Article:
The flag used by Trinidad and Tobago is known as The Sun-Sea-Sand Banner. The Independence Committee adopted it on August 31, 1962, when the country gained independence from the United Kingdom. The flag has a red background with a black diagonal band bordered in white that runs from its upper left corner to the bottom right corner of the flag.

The colors black, red, and white were chosen to represent the elements earth, water, and fire. They symbolize the past, the present, and the future of the islands. The red color represents warmth, such as the sun’s energy and the courage and friendliness of the people of Trinidad and Tobago. The black color represents the strength and unity of purpose of the people and therefore is used to symbolize the bond joining them and their great dedication. It also shows their land’s wealth. Finally, the color white represents the sea that surrounds the islands, the purity of the peoples’ aspirations, as well as their equality.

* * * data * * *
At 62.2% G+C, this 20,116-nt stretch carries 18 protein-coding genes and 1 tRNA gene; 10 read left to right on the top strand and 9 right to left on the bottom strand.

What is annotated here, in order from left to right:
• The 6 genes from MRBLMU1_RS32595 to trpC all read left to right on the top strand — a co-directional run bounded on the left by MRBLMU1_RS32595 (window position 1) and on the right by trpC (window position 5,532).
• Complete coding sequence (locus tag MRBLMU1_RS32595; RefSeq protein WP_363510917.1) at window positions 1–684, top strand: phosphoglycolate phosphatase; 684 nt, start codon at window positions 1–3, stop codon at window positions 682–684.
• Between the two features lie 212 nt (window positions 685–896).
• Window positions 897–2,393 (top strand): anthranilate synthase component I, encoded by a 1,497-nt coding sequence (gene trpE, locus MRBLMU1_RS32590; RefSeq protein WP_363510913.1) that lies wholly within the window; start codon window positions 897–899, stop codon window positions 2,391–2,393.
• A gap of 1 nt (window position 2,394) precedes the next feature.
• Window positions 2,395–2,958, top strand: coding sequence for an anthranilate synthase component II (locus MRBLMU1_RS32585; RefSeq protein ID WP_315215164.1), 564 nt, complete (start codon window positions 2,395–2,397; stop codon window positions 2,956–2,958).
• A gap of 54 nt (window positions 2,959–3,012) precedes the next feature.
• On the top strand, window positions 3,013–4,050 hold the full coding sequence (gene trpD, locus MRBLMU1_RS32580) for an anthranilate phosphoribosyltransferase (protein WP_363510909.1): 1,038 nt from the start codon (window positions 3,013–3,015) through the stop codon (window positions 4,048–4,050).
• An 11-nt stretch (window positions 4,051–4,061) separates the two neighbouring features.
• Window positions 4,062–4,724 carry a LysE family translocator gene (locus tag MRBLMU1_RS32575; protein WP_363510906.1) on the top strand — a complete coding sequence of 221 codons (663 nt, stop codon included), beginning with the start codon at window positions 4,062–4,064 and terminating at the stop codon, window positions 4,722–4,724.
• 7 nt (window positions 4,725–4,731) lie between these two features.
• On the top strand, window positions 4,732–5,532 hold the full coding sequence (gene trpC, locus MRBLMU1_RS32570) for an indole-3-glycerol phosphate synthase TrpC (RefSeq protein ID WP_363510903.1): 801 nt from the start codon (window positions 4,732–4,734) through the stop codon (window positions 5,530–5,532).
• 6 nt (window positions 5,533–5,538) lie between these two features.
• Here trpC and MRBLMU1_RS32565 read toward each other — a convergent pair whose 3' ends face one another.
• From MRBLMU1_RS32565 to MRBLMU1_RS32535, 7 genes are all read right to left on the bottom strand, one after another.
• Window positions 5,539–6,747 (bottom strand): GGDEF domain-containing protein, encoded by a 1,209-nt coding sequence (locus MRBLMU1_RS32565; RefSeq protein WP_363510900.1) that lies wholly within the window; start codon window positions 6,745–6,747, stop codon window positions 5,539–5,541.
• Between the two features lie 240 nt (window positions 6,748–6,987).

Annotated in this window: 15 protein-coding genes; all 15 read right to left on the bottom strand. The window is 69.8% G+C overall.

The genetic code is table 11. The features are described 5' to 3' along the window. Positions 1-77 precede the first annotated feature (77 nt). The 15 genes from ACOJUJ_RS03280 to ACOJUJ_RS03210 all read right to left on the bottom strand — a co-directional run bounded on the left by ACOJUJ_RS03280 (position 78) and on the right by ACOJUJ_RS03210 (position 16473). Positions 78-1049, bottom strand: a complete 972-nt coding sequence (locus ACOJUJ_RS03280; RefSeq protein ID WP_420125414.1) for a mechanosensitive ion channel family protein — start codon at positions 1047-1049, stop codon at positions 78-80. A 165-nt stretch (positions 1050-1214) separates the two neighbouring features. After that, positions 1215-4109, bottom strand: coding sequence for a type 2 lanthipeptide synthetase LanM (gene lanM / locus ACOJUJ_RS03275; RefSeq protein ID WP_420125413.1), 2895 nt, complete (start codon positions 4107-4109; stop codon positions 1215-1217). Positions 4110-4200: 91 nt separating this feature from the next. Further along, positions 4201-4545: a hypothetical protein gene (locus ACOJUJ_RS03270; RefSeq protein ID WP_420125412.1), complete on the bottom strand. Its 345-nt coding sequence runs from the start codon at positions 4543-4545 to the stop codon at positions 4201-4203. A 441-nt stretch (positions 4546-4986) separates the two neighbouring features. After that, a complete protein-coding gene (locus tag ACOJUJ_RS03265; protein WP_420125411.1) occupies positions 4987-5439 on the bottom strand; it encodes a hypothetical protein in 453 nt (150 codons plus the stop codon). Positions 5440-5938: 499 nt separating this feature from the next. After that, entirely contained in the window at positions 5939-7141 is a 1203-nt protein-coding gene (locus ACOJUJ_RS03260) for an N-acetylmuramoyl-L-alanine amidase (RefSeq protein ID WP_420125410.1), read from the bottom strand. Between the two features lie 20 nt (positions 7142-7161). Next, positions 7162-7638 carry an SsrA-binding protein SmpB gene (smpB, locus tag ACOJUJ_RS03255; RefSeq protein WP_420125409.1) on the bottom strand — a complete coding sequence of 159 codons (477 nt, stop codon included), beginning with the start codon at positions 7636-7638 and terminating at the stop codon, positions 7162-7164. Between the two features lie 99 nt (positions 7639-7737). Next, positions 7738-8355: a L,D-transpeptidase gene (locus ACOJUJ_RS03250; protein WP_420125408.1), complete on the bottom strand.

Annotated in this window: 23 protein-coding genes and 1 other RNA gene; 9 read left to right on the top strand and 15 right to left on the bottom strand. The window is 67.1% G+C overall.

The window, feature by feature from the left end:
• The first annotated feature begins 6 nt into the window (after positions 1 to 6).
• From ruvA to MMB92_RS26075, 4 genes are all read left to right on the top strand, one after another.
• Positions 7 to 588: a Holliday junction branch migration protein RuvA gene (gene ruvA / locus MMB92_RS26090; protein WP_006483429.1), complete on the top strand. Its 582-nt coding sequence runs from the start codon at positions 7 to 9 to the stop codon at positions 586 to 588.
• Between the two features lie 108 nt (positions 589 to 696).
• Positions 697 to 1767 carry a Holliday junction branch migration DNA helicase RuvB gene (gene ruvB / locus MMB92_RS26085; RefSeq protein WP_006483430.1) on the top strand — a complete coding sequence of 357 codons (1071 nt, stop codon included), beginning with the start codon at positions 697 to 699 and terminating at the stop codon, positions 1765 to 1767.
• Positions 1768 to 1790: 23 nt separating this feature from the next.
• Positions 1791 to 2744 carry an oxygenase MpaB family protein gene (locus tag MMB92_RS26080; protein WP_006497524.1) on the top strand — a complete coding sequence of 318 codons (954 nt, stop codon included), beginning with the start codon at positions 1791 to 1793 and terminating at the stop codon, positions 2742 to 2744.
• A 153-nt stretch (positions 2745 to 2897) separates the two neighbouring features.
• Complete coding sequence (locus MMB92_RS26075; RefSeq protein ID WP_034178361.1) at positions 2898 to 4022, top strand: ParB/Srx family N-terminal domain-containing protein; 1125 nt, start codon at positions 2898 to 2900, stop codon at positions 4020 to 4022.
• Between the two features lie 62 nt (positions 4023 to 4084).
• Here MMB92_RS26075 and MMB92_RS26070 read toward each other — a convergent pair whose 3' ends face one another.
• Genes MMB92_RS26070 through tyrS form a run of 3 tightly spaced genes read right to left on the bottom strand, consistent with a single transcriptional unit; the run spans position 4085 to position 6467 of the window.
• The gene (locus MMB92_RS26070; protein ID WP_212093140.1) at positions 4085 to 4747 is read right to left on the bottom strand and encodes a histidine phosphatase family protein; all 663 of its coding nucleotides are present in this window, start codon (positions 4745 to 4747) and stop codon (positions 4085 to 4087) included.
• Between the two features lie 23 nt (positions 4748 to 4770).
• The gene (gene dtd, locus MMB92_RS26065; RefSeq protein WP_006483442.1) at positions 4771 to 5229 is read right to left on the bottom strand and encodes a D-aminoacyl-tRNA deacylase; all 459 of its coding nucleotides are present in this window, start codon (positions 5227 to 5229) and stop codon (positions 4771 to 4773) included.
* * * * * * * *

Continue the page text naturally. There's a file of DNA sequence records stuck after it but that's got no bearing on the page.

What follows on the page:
In 1962 when Trinidad and Tobago gained its independence, a committee was formed to create the symbols that would represent the country’s people. It was named the Independence Committee and among its members was an artist Carlyle Chang who designed the country’s flag. The committee also came up with the country’s coat of arms.

The flag has been in use since the country’s independence. Before that, it used the British’s Blue Ensign as the colonial flag from 1889-1962. It had a circular badge that showed a ship’s arrival at a harbor and had a motto in Latin with the words “miscerique probat populos et fœdera jungi” which translates to “he approves of the mingling of peoples and their being joined together by treaties.” Its navy uses the British’s White Ensign with the Trinidad and Tobago’s flag in its upper left quarter.

This page was last modified on May 1st, 2018